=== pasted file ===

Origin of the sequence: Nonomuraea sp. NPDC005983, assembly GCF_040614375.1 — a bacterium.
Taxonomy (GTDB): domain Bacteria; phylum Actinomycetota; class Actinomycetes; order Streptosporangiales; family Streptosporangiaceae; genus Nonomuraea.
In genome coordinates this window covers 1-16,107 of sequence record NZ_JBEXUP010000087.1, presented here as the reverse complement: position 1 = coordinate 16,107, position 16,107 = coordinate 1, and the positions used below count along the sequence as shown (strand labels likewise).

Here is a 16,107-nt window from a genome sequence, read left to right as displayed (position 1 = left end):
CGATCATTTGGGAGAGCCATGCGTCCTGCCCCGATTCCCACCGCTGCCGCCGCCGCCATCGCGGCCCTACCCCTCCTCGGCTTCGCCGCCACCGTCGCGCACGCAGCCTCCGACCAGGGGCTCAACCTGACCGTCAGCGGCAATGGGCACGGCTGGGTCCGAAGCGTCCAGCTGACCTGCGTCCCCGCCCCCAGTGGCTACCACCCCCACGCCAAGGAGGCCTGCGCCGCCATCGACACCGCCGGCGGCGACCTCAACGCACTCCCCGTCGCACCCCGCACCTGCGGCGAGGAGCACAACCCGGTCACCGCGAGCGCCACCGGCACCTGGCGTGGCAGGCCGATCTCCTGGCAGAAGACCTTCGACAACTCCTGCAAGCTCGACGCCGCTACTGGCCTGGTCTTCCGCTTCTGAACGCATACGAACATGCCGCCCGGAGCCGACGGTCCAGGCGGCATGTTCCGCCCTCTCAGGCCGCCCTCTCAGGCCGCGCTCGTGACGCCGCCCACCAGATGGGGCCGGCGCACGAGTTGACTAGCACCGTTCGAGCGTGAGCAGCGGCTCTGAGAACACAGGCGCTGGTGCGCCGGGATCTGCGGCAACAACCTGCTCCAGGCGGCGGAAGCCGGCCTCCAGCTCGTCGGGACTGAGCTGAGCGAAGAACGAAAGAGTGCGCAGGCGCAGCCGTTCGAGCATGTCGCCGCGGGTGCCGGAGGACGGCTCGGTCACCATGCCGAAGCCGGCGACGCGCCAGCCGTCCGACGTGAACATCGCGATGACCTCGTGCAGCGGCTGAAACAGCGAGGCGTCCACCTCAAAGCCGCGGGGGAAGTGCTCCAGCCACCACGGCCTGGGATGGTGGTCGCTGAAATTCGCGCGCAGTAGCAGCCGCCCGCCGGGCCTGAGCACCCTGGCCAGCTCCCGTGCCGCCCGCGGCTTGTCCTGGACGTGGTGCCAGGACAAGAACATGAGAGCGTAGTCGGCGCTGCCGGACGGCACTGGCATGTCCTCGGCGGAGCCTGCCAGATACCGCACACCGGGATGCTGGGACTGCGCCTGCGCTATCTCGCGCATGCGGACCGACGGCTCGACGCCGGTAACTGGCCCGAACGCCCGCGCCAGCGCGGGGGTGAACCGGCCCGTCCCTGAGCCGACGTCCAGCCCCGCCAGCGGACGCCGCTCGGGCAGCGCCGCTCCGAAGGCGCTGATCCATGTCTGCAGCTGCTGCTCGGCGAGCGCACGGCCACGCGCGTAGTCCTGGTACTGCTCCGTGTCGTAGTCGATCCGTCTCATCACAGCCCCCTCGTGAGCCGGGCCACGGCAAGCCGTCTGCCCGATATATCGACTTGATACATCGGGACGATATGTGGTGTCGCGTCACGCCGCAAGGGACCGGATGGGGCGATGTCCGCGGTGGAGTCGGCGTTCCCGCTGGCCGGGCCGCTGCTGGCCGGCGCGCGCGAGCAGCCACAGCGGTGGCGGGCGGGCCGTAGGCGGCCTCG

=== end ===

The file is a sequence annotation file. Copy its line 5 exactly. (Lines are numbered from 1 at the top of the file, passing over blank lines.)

CGATCATTTGGGAGAGCCATGCGTCCTGCCCCGATTCCCACCGCTGCCGCCGCCGCCATCGCGGCCCTACCCCTCCTCGGCTTCGCCGCCACCGTCGCGCACGCAGCCTCCGACCAGGGGCTCAACCTGACCGTCAGCGGCAATGGGCACGGCTGGGTCCGAAGCGTCCAGCTGACCTGCGTCCCCGCCCCCAGTGGCTACCACCCCCACGCCAAGGAGGCCTGCGCCGCCATCGACACCGCCGGCGGCGACCTCAACGCACTCCCCGTCGCACCCCGCACCTGCGGCGAGGAGCACAACCCGGTCACCGCGAGCGCCACCGGCACCTGGCGTGGCAGGCCGATCTCCTGGCAGAAGACCTTCGACAACTCCTGCAAGCTCGACGCCGCTACTGGCCTGGTCTTCCGCTTCTGAACGCATACGAACATGCCGCCCGGAGCCGACGGTCCAGGCGGCATGTTCCGCCCTCTCAGGCCGCCCTCTCAGGCCGCGCTCGTGACGCCGCCCACCAGATGGGGCCGGCGCACGAGTTGACTAGCACCGTTCGAGCGTGAGCAGCGGCTCTGAGAACACAGGCGCTGGTGCGCCGGGATCTGCGGCAACAACCTGCTCCAGGCGGCGGAAGCCGGCCTCCAGCTCGTCGGGACTGAGCTGAGCGAAGAACGAAAGAGTGCGCAGGCGCAGCCGTTCGAGCATGTCGCCGCGGGTGCCGGAGGACGGCTCGGTCACCATGCCGAAGCCGGCGACGCGCCAGCCGTCCGACGTGAACATCGCGATGACCTCGTGCAGCGGCTGAAACAGCGAGGCGTCCACCTCAAAGCCGCGGGGGAAGTGCTCCAGCCACCACGGCCTGGGATGGTGGTCGCTGAAATTCGCGCGCAGTAGCAGCCGCCCGCCGGGCCTGAGCACCCTGGCCAGCTCCCGTGCCGCCCGCGGCTTGTCCTGGACGTGGTGCCAGGACAAGAACATGAGAGCGTAGTCGGCGCTGCCGGACGGCACTGGCATGTCCTCGGCGGAGCCTGCCAGATACCGCACACCGGGATGCTGGGACTGCGCCTGCGCTATCTCGCGCATGCGGACCGACGGCTCGACGCCGGTAACTGGCCCGAACGCCCGCGCCAGCGCGGGGGTGAACCGGCCCGTCCCTGAGCCGACGTCCAGCCCCGCCAGCGGACGCCGCTCGGGCAGCGCCGCTCCGAAGGCGCTGATCCATGTCTGCAGCTGCTGCTCGGCGAGCGCACGGCCACGCGCGTAGTCCTGGTACTGCTCCGTGTCGTAGTCGATCCGTCTCATCACAGCCCCCTCGTGAGCCGGGCCACGGCAAGCCGTCTGCCCGATATATCGACTTGATACATCGGGACGATATGTGGTGTCGCGTCACGCCGCAAGGGACCGGATGGGGCGATGTCCGCGGTGGAGTCGGCGTTCCCGCTGGCCGGGCCGCTGCTGGCCGGCGCGCGCGAGCAGCCACAGCGGTGGCGGGCGGGCCGTAGGCGGCCTCG